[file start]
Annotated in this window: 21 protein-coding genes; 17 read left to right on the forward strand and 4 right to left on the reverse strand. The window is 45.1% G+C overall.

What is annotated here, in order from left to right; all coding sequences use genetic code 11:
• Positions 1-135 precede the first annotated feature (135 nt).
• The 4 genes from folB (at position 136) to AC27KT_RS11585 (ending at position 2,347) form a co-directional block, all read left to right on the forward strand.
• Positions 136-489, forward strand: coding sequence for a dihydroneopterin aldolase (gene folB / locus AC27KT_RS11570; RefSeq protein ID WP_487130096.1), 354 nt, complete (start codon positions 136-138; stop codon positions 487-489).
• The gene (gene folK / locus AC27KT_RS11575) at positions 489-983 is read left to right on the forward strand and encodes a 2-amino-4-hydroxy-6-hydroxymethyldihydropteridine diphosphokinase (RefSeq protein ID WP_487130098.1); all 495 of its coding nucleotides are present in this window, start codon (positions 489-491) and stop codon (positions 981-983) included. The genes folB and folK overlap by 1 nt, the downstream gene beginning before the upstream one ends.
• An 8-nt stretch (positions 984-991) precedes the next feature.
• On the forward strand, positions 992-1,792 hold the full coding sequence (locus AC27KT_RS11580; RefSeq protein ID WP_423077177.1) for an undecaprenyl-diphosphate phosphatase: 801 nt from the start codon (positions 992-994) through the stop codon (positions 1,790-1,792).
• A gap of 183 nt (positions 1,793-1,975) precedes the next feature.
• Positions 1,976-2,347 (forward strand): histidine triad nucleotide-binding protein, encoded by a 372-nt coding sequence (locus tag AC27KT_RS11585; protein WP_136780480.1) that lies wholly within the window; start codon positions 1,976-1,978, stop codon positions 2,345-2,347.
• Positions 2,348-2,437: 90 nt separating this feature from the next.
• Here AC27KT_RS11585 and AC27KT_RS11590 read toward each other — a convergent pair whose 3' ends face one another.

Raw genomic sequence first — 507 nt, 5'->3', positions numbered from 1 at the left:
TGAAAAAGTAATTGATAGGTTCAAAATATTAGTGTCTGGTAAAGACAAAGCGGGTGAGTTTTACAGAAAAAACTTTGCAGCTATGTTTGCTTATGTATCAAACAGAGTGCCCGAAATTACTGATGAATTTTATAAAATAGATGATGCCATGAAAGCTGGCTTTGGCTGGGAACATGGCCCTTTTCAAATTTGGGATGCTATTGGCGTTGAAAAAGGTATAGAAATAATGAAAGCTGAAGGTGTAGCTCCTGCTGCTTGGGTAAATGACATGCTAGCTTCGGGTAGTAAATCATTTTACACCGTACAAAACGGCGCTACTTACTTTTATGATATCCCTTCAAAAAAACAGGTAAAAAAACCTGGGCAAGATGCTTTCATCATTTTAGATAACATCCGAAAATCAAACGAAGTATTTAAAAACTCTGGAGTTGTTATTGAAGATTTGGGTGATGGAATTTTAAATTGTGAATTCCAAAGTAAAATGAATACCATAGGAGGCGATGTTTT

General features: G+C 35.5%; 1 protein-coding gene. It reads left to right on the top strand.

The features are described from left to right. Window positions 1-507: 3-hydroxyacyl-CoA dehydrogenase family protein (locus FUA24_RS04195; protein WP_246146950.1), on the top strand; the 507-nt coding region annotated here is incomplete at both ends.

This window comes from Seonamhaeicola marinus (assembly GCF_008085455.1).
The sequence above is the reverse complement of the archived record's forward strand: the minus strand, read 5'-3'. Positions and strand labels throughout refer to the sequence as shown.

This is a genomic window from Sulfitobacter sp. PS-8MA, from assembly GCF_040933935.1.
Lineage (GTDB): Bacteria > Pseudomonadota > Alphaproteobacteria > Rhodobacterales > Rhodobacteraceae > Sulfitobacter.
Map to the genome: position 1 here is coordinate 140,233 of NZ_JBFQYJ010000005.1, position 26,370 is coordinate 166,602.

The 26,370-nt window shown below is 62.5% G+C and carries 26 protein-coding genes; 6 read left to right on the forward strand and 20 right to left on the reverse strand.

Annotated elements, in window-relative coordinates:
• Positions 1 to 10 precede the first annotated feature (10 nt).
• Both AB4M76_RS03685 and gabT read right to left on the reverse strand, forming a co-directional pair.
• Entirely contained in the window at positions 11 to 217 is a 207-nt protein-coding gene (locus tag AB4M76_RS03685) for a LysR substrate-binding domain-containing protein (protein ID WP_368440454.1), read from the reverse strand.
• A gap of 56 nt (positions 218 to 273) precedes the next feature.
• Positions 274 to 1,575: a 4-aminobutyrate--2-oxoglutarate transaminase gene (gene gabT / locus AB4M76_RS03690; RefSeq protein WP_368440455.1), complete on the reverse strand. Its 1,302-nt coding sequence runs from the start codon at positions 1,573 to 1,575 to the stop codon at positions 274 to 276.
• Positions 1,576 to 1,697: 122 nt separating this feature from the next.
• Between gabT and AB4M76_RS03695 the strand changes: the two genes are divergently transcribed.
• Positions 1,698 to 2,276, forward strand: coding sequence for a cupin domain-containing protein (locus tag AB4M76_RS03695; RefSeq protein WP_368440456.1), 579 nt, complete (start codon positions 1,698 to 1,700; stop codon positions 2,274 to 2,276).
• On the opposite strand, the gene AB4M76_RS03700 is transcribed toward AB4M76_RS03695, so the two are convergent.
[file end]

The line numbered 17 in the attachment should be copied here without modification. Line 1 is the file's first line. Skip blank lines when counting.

This window comes from Seonamhaeicola marinus (assembly GCF_008085455.1).